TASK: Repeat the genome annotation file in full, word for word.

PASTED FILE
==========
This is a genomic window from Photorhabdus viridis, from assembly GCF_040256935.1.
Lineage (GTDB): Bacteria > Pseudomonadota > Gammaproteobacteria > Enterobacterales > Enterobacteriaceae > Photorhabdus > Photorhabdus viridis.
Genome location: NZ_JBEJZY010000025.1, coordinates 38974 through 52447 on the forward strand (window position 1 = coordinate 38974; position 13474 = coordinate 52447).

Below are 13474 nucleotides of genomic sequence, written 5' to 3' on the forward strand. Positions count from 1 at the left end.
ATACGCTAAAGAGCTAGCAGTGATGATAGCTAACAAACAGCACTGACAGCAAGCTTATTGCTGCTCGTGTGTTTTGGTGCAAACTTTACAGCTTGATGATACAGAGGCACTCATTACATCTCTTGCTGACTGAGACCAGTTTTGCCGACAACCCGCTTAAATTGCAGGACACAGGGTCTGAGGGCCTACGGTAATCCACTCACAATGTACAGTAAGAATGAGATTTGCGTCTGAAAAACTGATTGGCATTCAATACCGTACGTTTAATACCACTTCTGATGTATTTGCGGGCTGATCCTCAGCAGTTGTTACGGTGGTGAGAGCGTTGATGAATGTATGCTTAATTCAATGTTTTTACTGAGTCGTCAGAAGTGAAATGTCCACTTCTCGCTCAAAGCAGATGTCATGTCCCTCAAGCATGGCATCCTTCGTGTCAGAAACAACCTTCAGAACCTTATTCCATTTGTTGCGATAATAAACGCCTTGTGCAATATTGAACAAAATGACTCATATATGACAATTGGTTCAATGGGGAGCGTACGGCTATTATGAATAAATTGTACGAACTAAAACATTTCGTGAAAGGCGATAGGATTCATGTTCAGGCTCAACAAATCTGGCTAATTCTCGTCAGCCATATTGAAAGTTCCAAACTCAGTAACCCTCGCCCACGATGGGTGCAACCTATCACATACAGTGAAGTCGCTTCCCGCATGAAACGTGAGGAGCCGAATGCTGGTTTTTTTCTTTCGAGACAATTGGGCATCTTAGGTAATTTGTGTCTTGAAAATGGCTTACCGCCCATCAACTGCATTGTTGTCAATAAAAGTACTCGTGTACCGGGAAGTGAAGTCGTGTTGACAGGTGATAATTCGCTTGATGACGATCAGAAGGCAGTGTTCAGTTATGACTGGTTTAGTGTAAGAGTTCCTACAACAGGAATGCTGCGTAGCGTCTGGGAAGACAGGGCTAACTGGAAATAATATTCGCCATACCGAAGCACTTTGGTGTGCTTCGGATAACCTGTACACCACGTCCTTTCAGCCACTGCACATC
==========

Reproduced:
This is a genomic window from Photorhabdus viridis, from assembly GCF_040256935.1.
Lineage (GTDB): Bacteria > Pseudomonadota > Gammaproteobacteria > Enterobacterales > Enterobacteriaceae > Photorhabdus > Photorhabdus viridis.
Genome location: NZ_JBEJZY010000025.1, coordinates 38974 through 52447 on the forward strand (window position 1 = coordinate 38974; position 13474 = coordinate 52447).

Below are 13474 nucleotides of genomic sequence, written 5' to 3' on the forward strand. Positions count from 1 at the left end.
ATACGCTAAAGAGCTAGCAGTGATGATAGCTAACAAACAGCACTGACAGCAAGCTTATTGCTGCTCGTGTGTTTTGGTGCAAACTTTACAGCTTGATGATACAGAGGCACTCATTACATCTCTTGCTGACTGAGACCAGTTTTGCCGACAACCCGCTTAAATTGCAGGACACAGGGTCTGAGGGCCTACGGTAATCCACTCACAATGTACAGTAAGAATGAGATTTGCGTCTGAAAAACTGATTGGCATTCAATACCGTACGTTTAATACCACTTCTGATGTATTTGCGGGCTGATCCTCAGCAGTTGTTACGGTGGTGAGAGCGTTGATGAATGTATGCTTAATTCAATGTTTTTACTGAGTCGTCAGAAGTGAAATGTCCACTTCTCGCTCAAAGCAGATGTCATGTCCCTCAAGCATGGCATCCTTCGTGTCAGAAACAACCTTCAGAACCTTATTCCATTTGTTGCGATAATAAACGCCTTGTGCAATATTGAACAAAATGACTCATATATGACAATTGGTTCAATGGGGAGCGTACGGCTATTATGAATAAATTGTACGAACTAAAACATTTCGTGAAAGGCGATAGGATTCATGTTCAGGCTCAACAAATCTGGCTAATTCTCGTCAGCCATATTGAAAGTTCCAAACTCAGTAACCCTCGCCCACGATGGGTGCAACCTATCACATACAGTGAAGTCGCTTCCCGCATGAAACGTGAGGAGCCGAATGCTGGTTTTTTTCTTTCGAGACAATTGGGCATCTTAGGTAATTTGTGTCTTGAAAATGGCTTACCGCCCATCAACTGCATTGTTGTCAATAAAAGTACTCGTGTACCGGGAAGTGAAGTCGTGTTGACAGGTGATAATTCGCTTGATGACGATCAGAAGGCAGTGTTCAGTTATGACTGGTTTAGTGTAAGAGTTCCTACAACAGGAATGCTGCGTAGCGTCTGGGAAGACAGGGCTAACTGGAAATAATATTCGCCATACCGAAGCACTTTGGTGTGCTTCGGATAACCTGTACACCACGTCCTTTCAGCCACTGCACATC